Henry David Thoreau Quotes

I now first began to inhabit my house, I may say, when I began to use it for warmth as well as shelter.
Henry David Thoreau (1817-1862), U.S. philosopher, author, naturalist. Walden (1854), in The Writings of Henry David Thoreau, vol. 2, p. 268, Houghton Mifflin (1906).
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It would seem as if the very language of our parlors would lose all its nerve and degenerate into palaver wholly, our lives pass at such remoteness from its symbols, and its metaphors and tropes are necessarily so far fetched.
Henry David Thoreau (1817-1862), U.S. philosopher, author, naturalist. Walden (1854), in The Writings of Henry David Thoreau, vol. 2, p. 270, Houghton Mifflin (1906).
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He was so genuine and unsophisticated that no introduction would serve to introduce him, more than if you introduced a woodchuck to your neighbor. He had got to find him out as you did. He would not play any part. Men paid him wages for work, and so helped to feed and clothe him; but he never exchanged opinions with them. He was so simply and naturally humble—if he can be called humble who never aspires—that humility was no distinct quality in him, nor could he conceive of it. Wiser men were demigods to him.... He particularly reverenced the writer and the preacher. Their performances were miracles.
Henry David Thoreau (1817-1862), U.S. philosopher, author, naturalist. Walden (1854), in The Writings of Henry David Thoreau, vol. 2, p. 163, Houghton Mifflin (1906).
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My dwelling was small, and I could hardly entertain an echo in it; but it seemed larger for being a single apartment and remote from neighbors. All the attractions of a house were concentrated in one room; it was kitchen, chamber, parlor, and keeping-room; and whatever satisfaction parent or child, master or servant, derive from living in a house, I enjoyed it all.
Henry David Thoreau (1817-1862), U.S. philosopher, author, naturalist. Walden (1854), in The Writings of Henry David Thoreau, vol. 2, p. 268, Houghton Mifflin (1906).
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Columbus felt the westward tendency more strongly than any before. He obeyed it, and found a New World for Castile and Leon.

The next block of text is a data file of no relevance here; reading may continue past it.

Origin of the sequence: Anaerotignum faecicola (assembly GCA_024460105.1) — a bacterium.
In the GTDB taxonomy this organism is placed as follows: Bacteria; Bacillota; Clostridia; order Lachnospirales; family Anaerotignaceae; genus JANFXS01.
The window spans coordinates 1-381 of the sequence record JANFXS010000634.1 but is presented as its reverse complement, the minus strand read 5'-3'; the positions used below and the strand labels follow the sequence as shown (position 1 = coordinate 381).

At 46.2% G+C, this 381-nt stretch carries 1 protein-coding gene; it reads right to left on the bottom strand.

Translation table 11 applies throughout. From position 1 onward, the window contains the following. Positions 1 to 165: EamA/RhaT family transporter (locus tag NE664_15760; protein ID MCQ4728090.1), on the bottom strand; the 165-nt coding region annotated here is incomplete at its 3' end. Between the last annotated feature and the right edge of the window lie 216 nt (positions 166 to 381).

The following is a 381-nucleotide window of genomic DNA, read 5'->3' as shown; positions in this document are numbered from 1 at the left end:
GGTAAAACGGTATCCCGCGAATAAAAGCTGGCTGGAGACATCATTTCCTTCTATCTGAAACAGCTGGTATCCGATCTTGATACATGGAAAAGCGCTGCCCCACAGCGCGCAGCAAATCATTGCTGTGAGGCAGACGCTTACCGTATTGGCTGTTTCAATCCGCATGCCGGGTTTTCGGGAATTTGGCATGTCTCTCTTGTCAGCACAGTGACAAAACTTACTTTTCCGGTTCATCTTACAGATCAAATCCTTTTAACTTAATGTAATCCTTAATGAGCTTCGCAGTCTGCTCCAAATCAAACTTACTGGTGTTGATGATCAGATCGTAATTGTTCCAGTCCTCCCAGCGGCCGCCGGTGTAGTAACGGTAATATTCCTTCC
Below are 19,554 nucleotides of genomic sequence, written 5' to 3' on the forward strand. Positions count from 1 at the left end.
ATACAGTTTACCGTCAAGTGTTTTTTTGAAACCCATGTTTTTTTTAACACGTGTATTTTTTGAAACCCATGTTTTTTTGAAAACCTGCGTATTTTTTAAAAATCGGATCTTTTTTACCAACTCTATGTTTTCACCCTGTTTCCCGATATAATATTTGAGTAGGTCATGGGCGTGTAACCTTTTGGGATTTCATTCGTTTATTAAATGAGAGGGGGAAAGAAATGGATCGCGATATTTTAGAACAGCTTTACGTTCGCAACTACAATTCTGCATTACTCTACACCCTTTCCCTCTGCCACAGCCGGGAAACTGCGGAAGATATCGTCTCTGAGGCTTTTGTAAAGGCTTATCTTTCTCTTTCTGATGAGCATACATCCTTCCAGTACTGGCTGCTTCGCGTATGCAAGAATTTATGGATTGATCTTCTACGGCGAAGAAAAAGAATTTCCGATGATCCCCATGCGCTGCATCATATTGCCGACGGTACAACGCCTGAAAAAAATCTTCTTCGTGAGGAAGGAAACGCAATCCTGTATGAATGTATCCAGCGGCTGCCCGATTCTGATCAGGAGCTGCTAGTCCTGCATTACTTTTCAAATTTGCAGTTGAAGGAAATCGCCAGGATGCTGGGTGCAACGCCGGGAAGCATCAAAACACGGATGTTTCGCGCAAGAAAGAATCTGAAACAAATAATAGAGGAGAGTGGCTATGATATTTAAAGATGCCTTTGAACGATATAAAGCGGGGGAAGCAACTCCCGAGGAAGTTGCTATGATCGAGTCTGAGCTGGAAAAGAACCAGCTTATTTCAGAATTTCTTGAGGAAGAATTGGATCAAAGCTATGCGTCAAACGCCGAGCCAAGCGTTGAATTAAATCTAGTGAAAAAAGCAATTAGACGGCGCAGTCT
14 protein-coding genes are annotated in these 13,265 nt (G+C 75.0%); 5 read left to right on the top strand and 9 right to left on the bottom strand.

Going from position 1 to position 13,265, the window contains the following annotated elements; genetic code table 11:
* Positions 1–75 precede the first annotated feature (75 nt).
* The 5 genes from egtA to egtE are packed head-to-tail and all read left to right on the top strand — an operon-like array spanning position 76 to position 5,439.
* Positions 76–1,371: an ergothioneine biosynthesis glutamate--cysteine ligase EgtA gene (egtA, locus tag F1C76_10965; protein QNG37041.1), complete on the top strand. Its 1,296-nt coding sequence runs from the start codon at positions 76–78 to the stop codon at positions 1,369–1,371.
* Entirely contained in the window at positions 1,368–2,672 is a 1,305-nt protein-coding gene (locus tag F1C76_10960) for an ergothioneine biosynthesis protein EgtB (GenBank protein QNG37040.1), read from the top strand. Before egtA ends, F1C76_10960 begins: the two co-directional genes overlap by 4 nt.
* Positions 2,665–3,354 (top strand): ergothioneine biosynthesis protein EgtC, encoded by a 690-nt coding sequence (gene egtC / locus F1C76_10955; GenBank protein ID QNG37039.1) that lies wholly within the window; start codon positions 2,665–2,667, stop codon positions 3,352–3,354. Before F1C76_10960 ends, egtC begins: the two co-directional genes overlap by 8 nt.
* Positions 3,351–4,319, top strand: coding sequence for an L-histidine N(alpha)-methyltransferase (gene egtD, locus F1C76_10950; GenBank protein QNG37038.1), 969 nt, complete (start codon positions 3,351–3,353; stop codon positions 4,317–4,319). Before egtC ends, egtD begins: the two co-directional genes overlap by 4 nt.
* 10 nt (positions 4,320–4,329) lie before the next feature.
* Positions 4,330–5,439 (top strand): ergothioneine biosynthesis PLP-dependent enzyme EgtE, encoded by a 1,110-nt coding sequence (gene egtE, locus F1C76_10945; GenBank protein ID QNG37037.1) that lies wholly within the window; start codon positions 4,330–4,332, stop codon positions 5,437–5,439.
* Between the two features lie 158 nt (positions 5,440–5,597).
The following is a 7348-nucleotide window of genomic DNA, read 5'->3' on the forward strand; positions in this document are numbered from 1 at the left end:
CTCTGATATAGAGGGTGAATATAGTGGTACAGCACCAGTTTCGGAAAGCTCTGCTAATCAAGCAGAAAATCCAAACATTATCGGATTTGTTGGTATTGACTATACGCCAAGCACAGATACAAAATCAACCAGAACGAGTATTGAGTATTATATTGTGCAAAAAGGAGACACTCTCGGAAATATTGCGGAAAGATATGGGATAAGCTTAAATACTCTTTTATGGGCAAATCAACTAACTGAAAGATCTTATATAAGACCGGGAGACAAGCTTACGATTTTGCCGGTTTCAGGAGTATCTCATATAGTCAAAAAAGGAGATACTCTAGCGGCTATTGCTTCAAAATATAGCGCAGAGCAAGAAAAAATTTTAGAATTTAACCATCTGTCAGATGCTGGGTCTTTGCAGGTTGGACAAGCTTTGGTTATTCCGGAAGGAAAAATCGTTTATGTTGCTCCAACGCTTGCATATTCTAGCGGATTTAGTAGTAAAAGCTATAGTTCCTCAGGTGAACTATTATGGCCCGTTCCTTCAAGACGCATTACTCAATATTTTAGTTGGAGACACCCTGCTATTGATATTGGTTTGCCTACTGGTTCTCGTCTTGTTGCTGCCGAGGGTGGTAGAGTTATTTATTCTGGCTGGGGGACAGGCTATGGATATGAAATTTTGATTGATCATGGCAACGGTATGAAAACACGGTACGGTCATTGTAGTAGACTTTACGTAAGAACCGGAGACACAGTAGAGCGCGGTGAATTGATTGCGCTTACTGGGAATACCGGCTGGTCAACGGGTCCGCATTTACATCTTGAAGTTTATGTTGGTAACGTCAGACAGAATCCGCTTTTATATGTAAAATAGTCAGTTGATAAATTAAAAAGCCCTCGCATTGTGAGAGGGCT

Henry David Thoreau (1817-1862), U.S. philosopher, author, naturalist. "Walking" (1862), in The Writings of Henry David Thoreau, vol. 5, pp. 219-220, Houghton Mifflin (1906).
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The apple tree has been celebrated by the Hebrews, Greeks, Romans, and Scandinavians. Some have thought that the first human pair were tempted by its fruit. Goddesses are fabled to have contended for it, dragons were set to watch it, and heroes were employed to pluck it.
Henry David Thoreau (1817-1862), U.S. philosopher, author, naturalist. "Wild Apples" (1862), in The Writings of Henry David Thoreau, vol. 5, p. 291, Houghton Mifflin (1906).
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High treason, when it is resistance to tyranny here below, has its origin in, and is first committed by, the power that makes and forever re-creates man.
Henry David Thoreau (1817-1862), U.S. philosopher, author, naturalist. "A Plea for Captain John Brown" (1859), in The Writings of Henry David Thoreau, vol. 4, p. 430, Houghton Mifflin (1906).
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The world is a strange place for a playhouse to stand within it.
Henry David Thoreau (1817-1862), U.S. philosopher, author, naturalist. A Week on the Concord and Merrimack Rivers (1849), in The Writings of Henry David Thoreau, vol. 1, pp. 68-69, Houghton Mifflin (1906).
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The white man comes, pale as the dawn, with a load of thought, with a slumbering intelligence as a fire raked up, knowing well what he knows, not guessing but calculating; strong in community, yielding obedience to authority; of experienced race; of wonderful, wonderful common sense; dull but capable, slow but persevering, severe but just, of little humor but genuine; a laboring man, despising game and sport; building a house that endures, a framed house. He buys the Indian's moccasins and baskets, then buys his hunting-grounds, and at length forgets where he is buried and plows up his bones.
Henry David Thoreau (1817-1862), U.S. philosopher, author, naturalist. A Week on the Concord and Merrimack Rivers (1849), in The Writings of Henry David Thoreau, vol. 1, pp. 52-53, Houghton Mifflin (1906).
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Steady labor with the hands, which engrosses the attention also, is unquestionably the best method of removing palaver and sentimentality out of one's style, both of speaking and writing.
Henry David Thoreau (1817-1862), U.S. philosopher, author, naturalist. A Week on the Concord and Merrimack Rivers (1849), in The Writings of Henry David Thoreau, vol. 1, p. 108, Houghton Mifflin (1906).
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